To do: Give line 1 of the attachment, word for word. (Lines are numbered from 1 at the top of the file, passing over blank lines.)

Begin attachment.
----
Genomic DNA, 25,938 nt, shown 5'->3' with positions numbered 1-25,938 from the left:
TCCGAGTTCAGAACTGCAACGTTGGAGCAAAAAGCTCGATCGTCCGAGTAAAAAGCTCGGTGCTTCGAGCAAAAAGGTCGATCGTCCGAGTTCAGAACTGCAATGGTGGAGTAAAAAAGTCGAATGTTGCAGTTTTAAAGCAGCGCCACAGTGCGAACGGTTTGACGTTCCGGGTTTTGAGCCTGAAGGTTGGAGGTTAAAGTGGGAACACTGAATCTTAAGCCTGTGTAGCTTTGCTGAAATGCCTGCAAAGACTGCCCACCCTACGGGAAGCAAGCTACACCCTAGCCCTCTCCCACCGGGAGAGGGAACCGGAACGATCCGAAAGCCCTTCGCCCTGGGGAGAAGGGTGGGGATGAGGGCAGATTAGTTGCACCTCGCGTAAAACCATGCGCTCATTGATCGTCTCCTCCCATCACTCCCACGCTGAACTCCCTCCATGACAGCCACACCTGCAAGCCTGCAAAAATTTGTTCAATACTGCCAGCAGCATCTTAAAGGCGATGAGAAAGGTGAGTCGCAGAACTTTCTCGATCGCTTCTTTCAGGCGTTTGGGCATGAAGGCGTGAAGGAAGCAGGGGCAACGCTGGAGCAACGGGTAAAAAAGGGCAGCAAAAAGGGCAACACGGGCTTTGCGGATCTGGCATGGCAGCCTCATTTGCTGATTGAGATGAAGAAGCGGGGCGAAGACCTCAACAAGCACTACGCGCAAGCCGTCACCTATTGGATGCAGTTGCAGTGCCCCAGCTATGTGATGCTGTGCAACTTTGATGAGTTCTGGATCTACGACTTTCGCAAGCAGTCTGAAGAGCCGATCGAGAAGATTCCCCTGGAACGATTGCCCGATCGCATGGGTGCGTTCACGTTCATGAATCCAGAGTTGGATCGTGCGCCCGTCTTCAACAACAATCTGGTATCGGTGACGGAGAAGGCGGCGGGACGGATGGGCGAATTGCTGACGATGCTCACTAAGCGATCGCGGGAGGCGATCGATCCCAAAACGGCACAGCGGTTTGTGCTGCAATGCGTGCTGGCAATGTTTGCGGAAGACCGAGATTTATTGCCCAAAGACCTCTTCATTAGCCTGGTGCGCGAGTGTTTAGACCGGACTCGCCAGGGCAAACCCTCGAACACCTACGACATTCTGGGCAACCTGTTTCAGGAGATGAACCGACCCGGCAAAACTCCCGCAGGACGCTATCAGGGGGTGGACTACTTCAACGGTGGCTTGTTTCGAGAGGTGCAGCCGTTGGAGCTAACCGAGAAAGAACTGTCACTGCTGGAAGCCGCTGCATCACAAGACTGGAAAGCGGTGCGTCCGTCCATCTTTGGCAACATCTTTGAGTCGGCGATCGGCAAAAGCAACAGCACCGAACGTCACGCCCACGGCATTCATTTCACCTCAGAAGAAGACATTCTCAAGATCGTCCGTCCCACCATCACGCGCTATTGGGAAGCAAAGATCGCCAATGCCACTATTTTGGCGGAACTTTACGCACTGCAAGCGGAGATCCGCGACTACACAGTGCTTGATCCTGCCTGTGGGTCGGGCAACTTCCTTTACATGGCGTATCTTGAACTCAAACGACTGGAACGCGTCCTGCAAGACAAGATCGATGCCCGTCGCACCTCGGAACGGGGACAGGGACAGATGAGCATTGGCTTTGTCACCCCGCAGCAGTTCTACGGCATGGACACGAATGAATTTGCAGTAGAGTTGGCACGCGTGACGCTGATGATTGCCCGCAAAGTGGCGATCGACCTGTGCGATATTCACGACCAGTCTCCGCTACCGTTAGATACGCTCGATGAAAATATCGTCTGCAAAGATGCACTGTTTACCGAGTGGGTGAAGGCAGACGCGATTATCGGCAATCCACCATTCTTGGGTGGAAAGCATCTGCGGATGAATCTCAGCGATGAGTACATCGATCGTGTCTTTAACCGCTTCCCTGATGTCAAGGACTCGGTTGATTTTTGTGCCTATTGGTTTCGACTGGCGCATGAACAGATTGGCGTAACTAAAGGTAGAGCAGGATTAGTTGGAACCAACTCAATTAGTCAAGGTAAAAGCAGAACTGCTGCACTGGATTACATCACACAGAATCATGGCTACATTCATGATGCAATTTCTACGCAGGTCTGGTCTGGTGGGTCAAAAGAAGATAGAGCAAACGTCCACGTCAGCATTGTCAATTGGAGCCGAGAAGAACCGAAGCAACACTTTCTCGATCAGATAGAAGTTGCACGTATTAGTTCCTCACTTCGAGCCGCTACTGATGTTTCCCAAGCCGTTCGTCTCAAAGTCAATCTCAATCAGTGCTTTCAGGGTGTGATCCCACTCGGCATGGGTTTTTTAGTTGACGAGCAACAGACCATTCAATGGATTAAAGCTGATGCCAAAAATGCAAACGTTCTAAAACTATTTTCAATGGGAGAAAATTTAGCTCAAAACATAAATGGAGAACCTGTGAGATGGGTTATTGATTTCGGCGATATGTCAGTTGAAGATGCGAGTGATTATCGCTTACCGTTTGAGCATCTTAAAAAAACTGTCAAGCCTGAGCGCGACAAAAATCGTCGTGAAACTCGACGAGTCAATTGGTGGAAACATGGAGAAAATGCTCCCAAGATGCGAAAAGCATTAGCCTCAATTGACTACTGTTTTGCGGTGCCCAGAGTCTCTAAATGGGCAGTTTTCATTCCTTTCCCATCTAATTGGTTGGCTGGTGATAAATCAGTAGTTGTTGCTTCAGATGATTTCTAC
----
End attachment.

Genomic DNA, 25,938 nt, shown 5'->3' with positions numbered 1-25,938 from the left: